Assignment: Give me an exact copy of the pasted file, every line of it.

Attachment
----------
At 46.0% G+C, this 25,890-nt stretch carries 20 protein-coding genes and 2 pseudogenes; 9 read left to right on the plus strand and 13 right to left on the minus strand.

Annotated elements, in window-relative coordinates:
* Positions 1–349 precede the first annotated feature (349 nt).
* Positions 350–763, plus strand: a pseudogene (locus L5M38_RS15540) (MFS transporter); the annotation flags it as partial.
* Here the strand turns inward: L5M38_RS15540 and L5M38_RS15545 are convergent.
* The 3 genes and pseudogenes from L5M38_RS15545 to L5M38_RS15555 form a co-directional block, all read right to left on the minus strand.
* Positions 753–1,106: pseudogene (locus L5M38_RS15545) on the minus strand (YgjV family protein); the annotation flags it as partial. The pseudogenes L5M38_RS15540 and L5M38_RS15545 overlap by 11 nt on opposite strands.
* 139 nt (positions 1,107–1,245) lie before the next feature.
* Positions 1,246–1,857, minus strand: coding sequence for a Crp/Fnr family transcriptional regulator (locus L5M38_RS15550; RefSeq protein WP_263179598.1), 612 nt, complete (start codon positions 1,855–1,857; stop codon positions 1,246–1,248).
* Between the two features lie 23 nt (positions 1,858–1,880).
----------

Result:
At 46.0% G+C, this 25,890-nt stretch carries 20 protein-coding genes and 2 pseudogenes; 9 read left to right on the plus strand and 13 right to left on the minus strand.

Annotated elements, in window-relative coordinates:
* Positions 1–349 precede the first annotated feature (349 nt).
* Positions 350–763, plus strand: a pseudogene (locus L5M38_RS15540) (MFS transporter); the annotation flags it as partial.
* Here the strand turns inward: L5M38_RS15540 and L5M38_RS15545 are convergent.
* The 3 genes and pseudogenes from L5M38_RS15545 to L5M38_RS15555 form a co-directional block, all read right to left on the minus strand.
* Positions 753–1,106: pseudogene (locus L5M38_RS15545) on the minus strand (YgjV family protein); the annotation flags it as partial. The pseudogenes L5M38_RS15540 and L5M38_RS15545 overlap by 11 nt on opposite strands.
* 139 nt (positions 1,107–1,245) lie before the next feature.
* Positions 1,246–1,857, minus strand: coding sequence for a Crp/Fnr family transcriptional regulator (locus L5M38_RS15550; RefSeq protein WP_263179598.1), 612 nt, complete (start codon positions 1,855–1,857; stop codon positions 1,246–1,248).
* Between the two features lie 23 nt (positions 1,858–1,880).